Complications Of Bronchitis: Bronchitis, pneumonia and other flu complications
Flu can also result in complications for example sinusitis, bronchitis or pneumonia. With influenza, you may have the following symptoms: The most common influenza complications comprise viral or bacterial pneumonia, muscle inflammation (myositis) and infections of the central nervous system or the sac around the heart ( pericarditis). Those at greatest risk of influenza complications include adults over 65, children six months old to five years old, nursing home residents, adults and children with long-term health states such as or lung disease, people who have compromised immune systems (including people with HIV/AIDS) and pregnant women.
Prevent Complications of Pneumonia and Bronchitis
Bronchitis and pneumonia are very real dangers to almost everyone. Everyone can get them, while it's common for other people to get these disorders, and they could be quite difficult to shake, when you do. Even worse, there are several pneumonia complications that can make things even worse. As if fighting off illness and struggling to breathe weren't bad enough, there are several complications that can arise from pneumonia, especially if it's not treated early and accurately: Untreated, these complications can be dangerous or deadly. Obviously, the best way to avoid pneumonia complications will be to prevent pneumonia, and there are several ways you can do that: When it involves pneumonia and bronchitis, earlier treatment is consistently better, and it is better to err on the side of caution.
There are two fundamental types of bronchitis:- Around one person in 20 with bronchitis may develop a secondary disease in the lungs resulting in pneumonia. Although the first illness that caused the bronchitis may be viral the infection is typically bacterial. Typically administered antibiotics would be needed by these patients. Chronic bronchitis has the propensity to lead to long term COPD with increasingly decreasing lung reserves and breathing problems. COPD farther raises the threat of occasional flare ups and increased danger of frequent and persistent chest diseases.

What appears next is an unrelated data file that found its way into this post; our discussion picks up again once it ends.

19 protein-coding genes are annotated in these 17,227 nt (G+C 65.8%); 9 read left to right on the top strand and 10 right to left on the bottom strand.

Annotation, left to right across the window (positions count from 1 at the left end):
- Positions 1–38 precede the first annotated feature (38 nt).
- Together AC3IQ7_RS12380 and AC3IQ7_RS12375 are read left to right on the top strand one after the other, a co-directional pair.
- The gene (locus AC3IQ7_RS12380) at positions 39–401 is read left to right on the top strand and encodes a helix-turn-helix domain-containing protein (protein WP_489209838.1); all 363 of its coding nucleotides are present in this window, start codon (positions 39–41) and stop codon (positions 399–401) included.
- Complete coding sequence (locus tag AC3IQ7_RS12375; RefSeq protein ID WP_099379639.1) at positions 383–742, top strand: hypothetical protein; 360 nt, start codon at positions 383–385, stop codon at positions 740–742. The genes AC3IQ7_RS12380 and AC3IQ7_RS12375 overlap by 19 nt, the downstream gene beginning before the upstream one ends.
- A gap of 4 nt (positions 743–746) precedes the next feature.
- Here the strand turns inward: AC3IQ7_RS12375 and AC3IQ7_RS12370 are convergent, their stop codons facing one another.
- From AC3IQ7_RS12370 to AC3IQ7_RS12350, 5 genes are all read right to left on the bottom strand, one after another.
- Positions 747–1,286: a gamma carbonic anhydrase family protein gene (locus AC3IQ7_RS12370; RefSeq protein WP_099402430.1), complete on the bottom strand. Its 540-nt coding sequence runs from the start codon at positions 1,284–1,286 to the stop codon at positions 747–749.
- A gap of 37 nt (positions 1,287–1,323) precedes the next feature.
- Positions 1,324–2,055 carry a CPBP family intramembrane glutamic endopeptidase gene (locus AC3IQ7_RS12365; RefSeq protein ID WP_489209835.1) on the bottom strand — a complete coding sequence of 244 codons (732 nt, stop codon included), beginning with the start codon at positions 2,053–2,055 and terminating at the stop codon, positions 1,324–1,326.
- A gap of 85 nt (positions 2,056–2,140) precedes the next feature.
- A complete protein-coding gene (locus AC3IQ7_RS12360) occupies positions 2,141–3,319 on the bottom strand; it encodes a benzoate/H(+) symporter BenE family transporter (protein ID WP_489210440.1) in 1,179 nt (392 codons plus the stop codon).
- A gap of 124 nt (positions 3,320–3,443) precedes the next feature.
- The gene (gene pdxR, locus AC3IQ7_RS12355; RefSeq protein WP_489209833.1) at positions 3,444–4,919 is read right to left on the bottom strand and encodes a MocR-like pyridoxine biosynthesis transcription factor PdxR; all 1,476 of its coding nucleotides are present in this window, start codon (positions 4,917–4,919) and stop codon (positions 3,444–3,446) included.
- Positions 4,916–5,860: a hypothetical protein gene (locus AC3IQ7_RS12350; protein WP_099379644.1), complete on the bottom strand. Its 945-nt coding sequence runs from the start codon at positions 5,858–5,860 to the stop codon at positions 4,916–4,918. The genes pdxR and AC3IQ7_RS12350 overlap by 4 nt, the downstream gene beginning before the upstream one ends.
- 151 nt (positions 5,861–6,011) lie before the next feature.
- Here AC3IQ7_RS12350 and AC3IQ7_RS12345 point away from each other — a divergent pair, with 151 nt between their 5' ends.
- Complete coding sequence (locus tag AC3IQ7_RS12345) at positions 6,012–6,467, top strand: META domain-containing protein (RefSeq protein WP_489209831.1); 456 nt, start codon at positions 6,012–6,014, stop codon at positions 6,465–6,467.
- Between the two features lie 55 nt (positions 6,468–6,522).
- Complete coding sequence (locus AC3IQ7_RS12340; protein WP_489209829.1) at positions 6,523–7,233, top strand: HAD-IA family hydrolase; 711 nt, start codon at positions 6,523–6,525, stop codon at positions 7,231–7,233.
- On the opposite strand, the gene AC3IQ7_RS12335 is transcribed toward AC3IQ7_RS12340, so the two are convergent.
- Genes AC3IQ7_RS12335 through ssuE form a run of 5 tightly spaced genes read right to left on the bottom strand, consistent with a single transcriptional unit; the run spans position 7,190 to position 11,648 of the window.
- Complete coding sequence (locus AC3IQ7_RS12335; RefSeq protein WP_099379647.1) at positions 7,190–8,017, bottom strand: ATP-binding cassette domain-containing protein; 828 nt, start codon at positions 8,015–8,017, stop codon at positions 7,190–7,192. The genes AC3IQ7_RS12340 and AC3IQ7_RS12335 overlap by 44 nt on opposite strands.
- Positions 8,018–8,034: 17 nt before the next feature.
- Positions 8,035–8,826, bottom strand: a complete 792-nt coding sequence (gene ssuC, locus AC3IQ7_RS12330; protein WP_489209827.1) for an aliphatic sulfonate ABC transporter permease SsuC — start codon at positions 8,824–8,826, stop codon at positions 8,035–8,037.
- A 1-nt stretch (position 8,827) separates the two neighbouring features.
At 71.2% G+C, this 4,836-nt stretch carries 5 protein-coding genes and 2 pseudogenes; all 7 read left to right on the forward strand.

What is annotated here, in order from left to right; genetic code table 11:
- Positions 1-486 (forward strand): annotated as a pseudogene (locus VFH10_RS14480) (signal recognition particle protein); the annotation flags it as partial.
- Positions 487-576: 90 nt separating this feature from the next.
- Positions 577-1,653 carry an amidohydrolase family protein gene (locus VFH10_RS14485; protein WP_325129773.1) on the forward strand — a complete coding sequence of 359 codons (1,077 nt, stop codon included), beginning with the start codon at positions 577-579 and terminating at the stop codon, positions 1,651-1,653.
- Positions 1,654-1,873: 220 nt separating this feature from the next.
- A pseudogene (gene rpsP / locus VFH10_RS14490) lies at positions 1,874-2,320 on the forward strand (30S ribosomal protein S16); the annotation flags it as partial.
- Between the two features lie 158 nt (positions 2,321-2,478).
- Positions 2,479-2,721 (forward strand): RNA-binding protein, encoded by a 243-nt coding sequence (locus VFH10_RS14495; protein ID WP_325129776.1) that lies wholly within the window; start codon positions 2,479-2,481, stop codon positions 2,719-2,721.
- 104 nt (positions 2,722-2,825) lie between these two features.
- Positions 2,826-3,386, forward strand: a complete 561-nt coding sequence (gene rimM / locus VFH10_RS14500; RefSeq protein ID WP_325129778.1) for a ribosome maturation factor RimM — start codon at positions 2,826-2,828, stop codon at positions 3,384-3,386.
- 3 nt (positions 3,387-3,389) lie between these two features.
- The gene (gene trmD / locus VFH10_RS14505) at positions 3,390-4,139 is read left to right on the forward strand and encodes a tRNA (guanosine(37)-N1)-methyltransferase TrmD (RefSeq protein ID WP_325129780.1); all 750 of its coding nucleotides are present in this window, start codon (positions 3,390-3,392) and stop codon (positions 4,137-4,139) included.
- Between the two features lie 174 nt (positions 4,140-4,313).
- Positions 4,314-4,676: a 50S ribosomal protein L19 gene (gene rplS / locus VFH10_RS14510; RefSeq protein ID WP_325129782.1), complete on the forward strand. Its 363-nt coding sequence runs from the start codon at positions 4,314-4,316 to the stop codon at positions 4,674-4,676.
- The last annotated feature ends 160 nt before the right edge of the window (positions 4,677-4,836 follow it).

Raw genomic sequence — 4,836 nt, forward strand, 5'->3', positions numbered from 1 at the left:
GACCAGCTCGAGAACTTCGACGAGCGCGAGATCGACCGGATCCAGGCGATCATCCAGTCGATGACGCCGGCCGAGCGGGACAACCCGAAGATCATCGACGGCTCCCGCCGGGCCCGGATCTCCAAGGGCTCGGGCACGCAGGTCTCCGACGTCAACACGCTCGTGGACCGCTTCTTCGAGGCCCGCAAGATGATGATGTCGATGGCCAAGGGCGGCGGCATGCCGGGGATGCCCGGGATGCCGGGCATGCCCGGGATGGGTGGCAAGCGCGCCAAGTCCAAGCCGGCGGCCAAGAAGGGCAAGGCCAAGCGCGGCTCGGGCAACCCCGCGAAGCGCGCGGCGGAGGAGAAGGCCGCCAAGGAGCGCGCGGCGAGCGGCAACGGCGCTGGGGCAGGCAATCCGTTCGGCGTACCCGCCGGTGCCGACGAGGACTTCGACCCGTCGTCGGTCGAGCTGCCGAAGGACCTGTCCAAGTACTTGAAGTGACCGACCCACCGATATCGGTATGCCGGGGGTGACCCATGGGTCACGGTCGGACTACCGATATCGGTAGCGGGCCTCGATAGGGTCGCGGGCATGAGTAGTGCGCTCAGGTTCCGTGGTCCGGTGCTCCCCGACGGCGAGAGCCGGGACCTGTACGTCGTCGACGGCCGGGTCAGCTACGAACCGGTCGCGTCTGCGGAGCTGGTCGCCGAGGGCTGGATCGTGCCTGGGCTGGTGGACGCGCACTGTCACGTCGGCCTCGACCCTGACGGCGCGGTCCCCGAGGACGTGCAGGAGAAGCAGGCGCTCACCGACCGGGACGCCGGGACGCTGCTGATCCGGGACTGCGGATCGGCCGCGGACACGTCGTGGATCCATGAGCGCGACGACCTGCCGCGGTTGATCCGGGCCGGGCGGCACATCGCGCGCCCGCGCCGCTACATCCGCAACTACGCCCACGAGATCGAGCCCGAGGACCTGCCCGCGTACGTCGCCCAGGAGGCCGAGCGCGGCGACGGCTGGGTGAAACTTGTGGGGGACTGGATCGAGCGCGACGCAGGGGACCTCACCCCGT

Bronchitis is an infection of the main airways of the lungs (bronchi), causing them to become irritated and inflamed. When to see your GP The chief symptom of acute bronchitis is a hacking cough, which may bring up clear, yellow-grey or greenish mucus (phlegm). Other symptoms may comprise, and resemble those of the common cold or sinusitis: your cough may continue for several weeks after other symptoms have gone If you've got acute bronchitis. You just have to see your GP if your symptoms are severe or unusual if: Your GP may have to rule out other lung infections, like pneumonia, which has symptoms much like those of bronchitis.
People who have chronic bronchitis frequently grow another smoking-associated lung disease called emphysema where the air sacs inside the lungs become damaged, causing shortness of breath. You may even be at an increased risk of developing chronic bronchitis and other kinds of chronic obstructive pulmonary disease (COPD) if you're frequently exposed to stuff that can damage your lungs, like: This is sometimes called "occupational bronchitis", and it generally calms once you are not exposed to the irritant substance.
What are potential complications of chronic bronchitis? Chronic bronchitis raises your risk of lung diseases, so make sure you get a flu shot annually. Additionally, get a pneumococcal vaccination every 5 to 6 years to protect against pneumonia.
http://tipscategories.com/bronchitis bronchitis laryngitis To treat a case of acute bronchitis, one must take some steps in reducing the bronchitis symptoms. This is ...
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